By Staff Reporter
MDC Alliance presidential candidate Nelson Chamisa held a meeting British Foreign Secretary Boris Johnson Wednesday, as the opposition leader challenges London’s perceived pro-Emmerson Mnangagwa policy premise.
In a short statement on social media, an excited Chamisa said the future of relations between Zimbabwe and former colonial power Britain look bright.
“I have just had a great meeting with British Foreign Secretary Boris Johnson. Zimbabwe-UK relations on a fantastic path. The future is bright,” said the MDC-T leader, sharing pictures with Johnson.
He is also expected to meet Labour party leader Jeremy Corbyn.
— Nelson Chamisa (@nelsonchamisa) May 9, 2018
Zimbabwe’s opposition has long expressed concern over apparent pro-Mnangagwa policy premise of the Conservative-led UK government.
Under the New Labour administration from 1997 to 2010, Britain maintained vocal criticism of human rights abuses and violations of the rule of law in Zimbabwe as part of what it called an ‘ethical foreign policy’.
However, with the return of the Conservative party to Number 10 Downing Street, Britain has focused more on re-engagement to promote business and stabilise the economy rather than advance democracy.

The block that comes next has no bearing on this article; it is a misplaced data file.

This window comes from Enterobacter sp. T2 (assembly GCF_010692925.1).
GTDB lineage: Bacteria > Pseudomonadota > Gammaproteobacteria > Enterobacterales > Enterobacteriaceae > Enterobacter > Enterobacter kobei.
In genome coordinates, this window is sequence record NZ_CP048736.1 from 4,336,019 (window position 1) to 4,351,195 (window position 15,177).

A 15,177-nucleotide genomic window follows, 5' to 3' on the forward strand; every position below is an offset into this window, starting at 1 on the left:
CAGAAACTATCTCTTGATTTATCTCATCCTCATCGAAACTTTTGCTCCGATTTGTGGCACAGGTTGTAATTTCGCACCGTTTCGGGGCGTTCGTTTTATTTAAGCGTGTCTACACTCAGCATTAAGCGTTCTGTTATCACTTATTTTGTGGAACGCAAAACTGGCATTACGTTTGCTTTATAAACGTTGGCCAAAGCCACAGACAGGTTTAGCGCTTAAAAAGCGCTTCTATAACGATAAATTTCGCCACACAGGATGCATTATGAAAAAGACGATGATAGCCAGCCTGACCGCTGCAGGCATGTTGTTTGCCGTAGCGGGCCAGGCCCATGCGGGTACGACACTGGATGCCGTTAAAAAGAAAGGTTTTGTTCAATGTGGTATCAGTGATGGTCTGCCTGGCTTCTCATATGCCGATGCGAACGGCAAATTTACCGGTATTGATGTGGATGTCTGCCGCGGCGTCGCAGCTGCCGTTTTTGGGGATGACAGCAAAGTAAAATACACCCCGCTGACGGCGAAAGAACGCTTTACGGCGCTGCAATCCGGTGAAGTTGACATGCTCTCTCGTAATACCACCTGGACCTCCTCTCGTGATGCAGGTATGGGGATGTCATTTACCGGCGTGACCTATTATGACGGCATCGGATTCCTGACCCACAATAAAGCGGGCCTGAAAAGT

After Mnangagwa took over from former president Robert Mugabe last November, the UK was one of the first countries to dispatch a top envoy to meet the new Zimbabwean leader.
London’s top diplomat in Harare was also thought to have played a coup in helping facilitate international acceptance of the military coup which ousted Mugabe.
Foreign Affairs minister Sibusiso Moyo and Finance counterpart Patrick Chinamasa have also been to the UK, drumming up support for Mnangagwa’s new administration.
Warning UK govt
Speaking at Chatham House in London on Tuesday, Chamisa expressed concern over what he said was the inclination of the British government in Zimbabwe “to align with one political party against another.”
“We have seen that there has been a bit of a shift on the part of the British government in terms of focusing more on political stability and trade and commerce at the expense of democracy. But that is a false narrative, you can never have stability without democracy,” he said.
“We expect Britain and the EU to speak for free and fair elections. There’s a very disturbing trend in the context of the British government in Zimbabwe.
“We’re seeing the inclination to align with one political party against another. That is disturbing, particularly in terms of the issue of just setting the basic standard for free and fair elections.
“Because for a long time, the British government has been emphasising norms, values – let those norms and values of free and fair elections be respected.
“That is all we want – we’re not asking for money. We’re asking for the solidarity of a global coalition for free and fair elections.”